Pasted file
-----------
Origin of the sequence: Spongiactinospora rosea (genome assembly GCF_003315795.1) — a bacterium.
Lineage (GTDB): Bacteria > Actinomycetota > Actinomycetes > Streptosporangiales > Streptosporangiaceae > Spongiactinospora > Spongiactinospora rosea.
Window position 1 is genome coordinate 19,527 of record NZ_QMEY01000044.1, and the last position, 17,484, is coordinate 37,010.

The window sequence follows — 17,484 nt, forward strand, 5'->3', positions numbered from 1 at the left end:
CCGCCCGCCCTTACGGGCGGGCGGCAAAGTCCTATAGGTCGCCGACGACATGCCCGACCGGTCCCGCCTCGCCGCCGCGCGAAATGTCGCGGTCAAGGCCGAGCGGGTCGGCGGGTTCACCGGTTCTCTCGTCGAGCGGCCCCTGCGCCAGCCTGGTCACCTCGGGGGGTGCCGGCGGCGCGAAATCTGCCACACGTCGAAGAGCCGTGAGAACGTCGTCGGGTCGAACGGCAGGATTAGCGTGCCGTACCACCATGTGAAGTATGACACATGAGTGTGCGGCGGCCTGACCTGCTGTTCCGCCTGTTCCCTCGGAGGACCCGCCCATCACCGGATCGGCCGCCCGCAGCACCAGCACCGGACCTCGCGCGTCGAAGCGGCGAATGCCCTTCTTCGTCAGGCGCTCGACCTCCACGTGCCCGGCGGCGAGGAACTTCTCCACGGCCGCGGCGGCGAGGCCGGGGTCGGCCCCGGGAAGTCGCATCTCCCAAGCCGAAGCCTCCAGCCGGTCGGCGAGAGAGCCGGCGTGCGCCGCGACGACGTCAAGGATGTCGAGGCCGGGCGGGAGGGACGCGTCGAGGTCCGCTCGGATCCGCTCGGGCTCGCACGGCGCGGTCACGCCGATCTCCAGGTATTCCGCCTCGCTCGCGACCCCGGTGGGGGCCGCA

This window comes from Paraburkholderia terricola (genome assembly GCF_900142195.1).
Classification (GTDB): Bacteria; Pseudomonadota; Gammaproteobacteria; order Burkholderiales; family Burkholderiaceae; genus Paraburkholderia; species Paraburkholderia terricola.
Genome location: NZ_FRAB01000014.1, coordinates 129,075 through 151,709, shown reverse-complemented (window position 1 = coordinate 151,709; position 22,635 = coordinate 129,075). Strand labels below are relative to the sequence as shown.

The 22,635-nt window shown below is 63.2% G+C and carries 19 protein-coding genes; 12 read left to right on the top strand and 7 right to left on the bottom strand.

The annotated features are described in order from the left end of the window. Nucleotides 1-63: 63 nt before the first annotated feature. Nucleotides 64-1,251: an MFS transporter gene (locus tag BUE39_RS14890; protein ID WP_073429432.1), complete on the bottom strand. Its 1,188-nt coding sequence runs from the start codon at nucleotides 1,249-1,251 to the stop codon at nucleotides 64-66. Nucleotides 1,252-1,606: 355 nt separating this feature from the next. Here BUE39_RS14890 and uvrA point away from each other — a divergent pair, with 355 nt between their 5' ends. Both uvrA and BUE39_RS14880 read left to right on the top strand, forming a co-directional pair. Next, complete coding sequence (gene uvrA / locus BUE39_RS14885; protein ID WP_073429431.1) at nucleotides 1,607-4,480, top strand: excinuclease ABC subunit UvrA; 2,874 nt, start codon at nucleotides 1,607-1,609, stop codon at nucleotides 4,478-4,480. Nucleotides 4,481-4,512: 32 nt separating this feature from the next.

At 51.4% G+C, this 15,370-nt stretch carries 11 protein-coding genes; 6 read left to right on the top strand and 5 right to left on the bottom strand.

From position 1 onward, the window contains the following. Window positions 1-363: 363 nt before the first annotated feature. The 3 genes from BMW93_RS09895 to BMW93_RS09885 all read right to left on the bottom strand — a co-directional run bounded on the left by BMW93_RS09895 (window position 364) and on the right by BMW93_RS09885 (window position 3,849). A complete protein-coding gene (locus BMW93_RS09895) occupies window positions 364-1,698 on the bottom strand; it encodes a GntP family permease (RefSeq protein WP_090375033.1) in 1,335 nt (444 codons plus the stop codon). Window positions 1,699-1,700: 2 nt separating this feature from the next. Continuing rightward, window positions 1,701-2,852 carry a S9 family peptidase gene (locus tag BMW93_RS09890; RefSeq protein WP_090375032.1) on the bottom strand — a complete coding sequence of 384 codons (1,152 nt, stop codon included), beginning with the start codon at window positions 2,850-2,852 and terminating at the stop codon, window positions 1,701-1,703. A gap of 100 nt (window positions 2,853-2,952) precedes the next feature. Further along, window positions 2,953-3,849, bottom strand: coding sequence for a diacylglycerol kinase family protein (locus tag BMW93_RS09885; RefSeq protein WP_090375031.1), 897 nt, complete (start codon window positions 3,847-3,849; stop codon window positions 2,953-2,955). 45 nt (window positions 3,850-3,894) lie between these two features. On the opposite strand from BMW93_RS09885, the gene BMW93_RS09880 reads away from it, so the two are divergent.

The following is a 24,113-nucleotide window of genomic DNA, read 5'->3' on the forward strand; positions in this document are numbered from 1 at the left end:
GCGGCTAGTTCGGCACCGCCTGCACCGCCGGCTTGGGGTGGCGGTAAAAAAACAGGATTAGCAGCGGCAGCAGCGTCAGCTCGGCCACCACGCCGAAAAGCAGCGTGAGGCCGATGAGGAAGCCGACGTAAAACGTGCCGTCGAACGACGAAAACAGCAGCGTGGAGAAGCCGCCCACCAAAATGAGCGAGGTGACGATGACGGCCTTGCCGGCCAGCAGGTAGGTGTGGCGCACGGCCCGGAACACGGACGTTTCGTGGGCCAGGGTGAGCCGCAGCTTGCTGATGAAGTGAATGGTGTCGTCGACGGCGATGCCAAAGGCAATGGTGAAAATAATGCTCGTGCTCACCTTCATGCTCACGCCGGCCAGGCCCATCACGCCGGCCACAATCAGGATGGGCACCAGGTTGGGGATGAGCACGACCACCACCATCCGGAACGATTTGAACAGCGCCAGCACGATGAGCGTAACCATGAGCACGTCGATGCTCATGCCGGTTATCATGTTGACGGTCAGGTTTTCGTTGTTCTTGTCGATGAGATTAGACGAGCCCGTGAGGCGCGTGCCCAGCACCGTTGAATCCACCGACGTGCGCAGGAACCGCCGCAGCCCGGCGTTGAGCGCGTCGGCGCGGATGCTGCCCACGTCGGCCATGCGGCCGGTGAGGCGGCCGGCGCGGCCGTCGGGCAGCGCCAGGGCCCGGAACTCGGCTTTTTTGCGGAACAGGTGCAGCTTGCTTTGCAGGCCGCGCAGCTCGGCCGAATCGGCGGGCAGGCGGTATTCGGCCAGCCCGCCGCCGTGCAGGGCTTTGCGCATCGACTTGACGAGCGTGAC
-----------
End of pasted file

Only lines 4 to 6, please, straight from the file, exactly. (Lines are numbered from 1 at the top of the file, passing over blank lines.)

The window sequence follows — 17,484 nt, forward strand, 5'->3', positions numbered from 1 at the left end:
CCGCCCGCCCTTACGGGCGGGCGGCAAAGTCCTATAGGTCGCCGACGACATGCCCGACCGGTCCCGCCTCGCCGCCGCGCGAAATGTCGCGGTCAAGGCCGAGCGGGTCGGCGGGTTCACCGGTTCTCTCGTCGAGCGGCCCCTGCGCCAGCCTGGTCACCTCGGGGGGTGCCGGCGGCGCGAAATCTGCCACACGTCGAAGAGCCGTGAGAACGTCGTCGGGTCGAACGGCAGGATTAGCGTGCCGTACCACCATGTGAAGTATGACACATGAGTGTGCGGCGGCCTGACCTGCTGTTCCGCCTGTTCCCTCGGAGGACCCGCCCATCACCGGATCGGCCGCCCGCAGCACCAGCACCGGACCTCGCGCGTCGAAGCGGCGAATGCCCTTCTTCGTCAGGCGCTCGACCTCCACGTGCCCGGCGGCGAGGAACTTCTCCACGGCCGCGGCGGCGAGGCCGGGGTCGGCCCCGGGAAGTCGCATCTCCCAAGCCGAAGCCTCCAGCCGGTCGGCGAGAGAGCCGGCGTGCGCCGCGACGACGTCAAGGATGTCGAGGCCGGGCGGGAGGGACGCGTCGAGGTCCGCTCGGATCCGCTCGGGCTCGCACGGCGCGGTCACGCCGATCTCCAGGTATTCCGCCTCGCTCGCGACCCCGGTGGGGGCCGCA

This window comes from Paraburkholderia terricola (genome assembly GCF_900142195.1).